Thomas Landvatter

  • Fellowship Dates 2012-2012
  • Research Topic Identity, Burial Practices and Social Change in Greco-Roman Egypt
  • Fellow or Grant Type Bureau of Educational and Cultural Affairs
  • Affiliation Pre-doctoral candidate University of Michigan

Egypt during the Greco-Roman period (c. 300 BCE to 300 CE) is one of the most compelling cases of sustained cross-cultural interaction in an ancient context – and one of the most understudied. From the conquest of Alexander the Great in 332 BCE onward, Egypt was under the control of a small non-indigenous elite – first by the Macedonian Greek Ptolemaic dynasty and then as a province of the Roman Empire. As one of the earliest complex state-level societies, Egypt had a highly developed sociopolitical culture of its own and a material culture with a long and very conservative tradition, especially relating to the materials of political and religious ideologies. The Greco-Roman period saw the influx of a sizable non-Egyptian population and the first mass introduction of a non-indigenous material culture and traditions.

This research explores issues of identity and culture change in the context of cross-cultural contact during this period via an analysis of regional and diachronic variability in mortuary practice across a number of different cemetery sites. It examines social identities and distinctions as the Egyptians represented these in mortuary behavior on four different spatial levels: individual, site specific, regional and Egypt-wide. The study analyzes bioarchaeological data, treatment of the body, the burial assemblage, resource expenditure and spatial organization of the cemeteries at five different sites, including Abydos, Alexandria, Dush and Kellis in the Dakhla oasis, cemeteries in the Bahariya oasis, Terenouthis (modern Kom Abou Billou) and Thebes. While the burial practices of pharaonic Egypt are well-known and have been extensively studied, comparatively little attention has been paid to the traditions of the Greco-Roman era. This research fills the lacuna and adds to the scholarship on cultural change and identity in Egypt during the Greco-Roman era.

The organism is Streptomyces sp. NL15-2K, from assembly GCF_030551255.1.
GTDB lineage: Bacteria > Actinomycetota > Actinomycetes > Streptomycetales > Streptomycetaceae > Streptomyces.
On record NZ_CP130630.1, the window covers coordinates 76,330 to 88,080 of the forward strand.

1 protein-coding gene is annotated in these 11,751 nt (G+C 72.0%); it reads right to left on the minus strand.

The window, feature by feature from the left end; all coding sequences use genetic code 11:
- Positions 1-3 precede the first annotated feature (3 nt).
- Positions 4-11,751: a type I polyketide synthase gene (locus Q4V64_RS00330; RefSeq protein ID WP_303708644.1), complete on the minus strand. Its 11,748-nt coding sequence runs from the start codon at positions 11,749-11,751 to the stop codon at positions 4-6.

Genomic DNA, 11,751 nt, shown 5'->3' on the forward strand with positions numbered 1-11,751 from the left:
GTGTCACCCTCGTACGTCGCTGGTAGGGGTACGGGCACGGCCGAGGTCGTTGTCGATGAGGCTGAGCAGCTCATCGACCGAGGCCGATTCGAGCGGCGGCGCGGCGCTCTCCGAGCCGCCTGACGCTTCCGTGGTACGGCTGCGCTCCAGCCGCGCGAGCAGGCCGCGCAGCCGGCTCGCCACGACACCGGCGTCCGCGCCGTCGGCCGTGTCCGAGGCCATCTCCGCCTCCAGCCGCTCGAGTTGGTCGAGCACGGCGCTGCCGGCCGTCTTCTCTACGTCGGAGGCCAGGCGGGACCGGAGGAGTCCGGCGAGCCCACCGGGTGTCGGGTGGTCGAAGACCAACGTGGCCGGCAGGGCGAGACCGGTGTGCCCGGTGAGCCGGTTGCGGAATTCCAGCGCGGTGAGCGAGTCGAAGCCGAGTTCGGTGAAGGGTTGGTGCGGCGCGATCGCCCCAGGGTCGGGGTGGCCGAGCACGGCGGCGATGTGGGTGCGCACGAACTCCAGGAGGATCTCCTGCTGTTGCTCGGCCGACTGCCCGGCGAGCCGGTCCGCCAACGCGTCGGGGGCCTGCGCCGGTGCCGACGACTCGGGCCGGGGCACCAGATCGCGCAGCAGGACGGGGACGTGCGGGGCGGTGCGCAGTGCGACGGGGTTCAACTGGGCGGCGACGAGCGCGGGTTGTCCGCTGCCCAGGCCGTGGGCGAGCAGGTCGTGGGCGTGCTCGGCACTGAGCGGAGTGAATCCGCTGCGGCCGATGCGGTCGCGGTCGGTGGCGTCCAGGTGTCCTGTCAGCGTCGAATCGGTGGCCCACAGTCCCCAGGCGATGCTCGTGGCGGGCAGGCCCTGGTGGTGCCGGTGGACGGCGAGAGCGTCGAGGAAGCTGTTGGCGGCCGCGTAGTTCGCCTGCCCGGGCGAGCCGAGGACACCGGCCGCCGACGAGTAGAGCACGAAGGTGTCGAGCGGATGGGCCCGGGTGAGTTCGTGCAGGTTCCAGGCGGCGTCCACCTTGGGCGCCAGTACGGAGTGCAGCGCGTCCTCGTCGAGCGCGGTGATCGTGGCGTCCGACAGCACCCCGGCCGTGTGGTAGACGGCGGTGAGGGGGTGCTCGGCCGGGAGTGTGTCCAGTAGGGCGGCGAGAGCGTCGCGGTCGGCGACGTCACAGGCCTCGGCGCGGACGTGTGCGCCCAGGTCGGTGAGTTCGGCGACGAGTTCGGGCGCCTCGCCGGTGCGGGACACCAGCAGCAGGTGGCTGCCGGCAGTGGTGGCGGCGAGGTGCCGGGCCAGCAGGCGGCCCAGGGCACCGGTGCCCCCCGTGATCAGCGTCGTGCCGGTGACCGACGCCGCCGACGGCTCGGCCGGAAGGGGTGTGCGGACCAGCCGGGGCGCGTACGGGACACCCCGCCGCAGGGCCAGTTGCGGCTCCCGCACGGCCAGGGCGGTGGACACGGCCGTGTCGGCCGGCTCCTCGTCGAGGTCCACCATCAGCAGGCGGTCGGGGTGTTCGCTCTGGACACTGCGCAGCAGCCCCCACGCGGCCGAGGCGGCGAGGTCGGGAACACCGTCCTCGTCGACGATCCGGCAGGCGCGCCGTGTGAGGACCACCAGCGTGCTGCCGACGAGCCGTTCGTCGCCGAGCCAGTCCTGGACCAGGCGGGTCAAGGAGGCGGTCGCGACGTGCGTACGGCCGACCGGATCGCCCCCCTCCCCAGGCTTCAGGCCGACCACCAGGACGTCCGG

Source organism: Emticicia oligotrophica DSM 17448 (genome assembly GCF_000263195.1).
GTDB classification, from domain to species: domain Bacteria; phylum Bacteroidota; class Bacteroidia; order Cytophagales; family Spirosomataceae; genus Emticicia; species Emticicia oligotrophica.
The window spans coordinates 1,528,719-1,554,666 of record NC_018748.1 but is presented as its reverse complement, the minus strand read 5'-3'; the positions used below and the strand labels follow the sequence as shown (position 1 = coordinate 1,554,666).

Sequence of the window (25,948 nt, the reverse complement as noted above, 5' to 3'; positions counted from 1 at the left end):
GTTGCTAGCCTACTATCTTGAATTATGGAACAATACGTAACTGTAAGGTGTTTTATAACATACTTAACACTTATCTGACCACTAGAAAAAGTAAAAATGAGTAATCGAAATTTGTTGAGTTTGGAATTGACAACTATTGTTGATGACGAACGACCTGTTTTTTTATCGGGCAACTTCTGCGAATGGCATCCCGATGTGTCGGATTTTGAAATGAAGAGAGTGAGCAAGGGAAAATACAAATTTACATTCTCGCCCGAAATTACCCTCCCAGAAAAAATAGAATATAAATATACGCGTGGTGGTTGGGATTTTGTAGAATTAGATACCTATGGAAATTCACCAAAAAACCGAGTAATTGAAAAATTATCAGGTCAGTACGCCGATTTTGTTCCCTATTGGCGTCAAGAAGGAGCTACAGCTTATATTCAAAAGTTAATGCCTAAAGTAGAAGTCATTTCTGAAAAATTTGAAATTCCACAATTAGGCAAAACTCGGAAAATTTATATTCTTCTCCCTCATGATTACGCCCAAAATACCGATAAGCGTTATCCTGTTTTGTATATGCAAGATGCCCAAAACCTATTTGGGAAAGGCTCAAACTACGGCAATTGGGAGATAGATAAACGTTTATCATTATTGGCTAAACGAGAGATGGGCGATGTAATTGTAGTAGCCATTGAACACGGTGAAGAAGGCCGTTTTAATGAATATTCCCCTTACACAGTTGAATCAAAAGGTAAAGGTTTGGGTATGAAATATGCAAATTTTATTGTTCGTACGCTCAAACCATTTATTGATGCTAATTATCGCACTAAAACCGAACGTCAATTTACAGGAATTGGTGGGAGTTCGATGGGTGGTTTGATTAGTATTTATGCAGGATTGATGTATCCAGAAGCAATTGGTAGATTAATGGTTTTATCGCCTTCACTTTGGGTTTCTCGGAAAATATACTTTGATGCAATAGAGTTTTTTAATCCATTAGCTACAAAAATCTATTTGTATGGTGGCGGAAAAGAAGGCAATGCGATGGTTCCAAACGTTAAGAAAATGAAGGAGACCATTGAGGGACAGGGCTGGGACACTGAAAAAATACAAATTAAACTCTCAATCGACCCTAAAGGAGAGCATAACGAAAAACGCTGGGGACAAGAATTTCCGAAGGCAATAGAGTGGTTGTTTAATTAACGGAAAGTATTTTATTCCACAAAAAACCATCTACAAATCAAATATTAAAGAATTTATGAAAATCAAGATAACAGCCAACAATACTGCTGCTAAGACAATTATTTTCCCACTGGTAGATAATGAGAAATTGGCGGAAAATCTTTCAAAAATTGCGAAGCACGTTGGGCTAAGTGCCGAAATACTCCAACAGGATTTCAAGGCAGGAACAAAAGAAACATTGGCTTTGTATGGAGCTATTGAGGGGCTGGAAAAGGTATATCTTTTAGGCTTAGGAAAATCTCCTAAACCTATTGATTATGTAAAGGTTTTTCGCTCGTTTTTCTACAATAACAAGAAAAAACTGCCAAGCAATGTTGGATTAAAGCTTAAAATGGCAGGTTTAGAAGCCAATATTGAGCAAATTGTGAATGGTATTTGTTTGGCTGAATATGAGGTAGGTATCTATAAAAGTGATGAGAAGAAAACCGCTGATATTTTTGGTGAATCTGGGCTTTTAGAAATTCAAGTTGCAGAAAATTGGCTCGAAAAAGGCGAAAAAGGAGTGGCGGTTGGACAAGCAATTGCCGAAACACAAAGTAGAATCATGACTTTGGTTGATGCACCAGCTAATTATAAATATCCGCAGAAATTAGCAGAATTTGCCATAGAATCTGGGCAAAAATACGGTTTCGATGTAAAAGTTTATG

TopicsArchaeology, BioarchaeologyThemeArchaeological Sites, People & SocietyHistoric PeriodPtolemaic, RomanLocationAbydos Region, Lower Egypt, Luxor/Thebes


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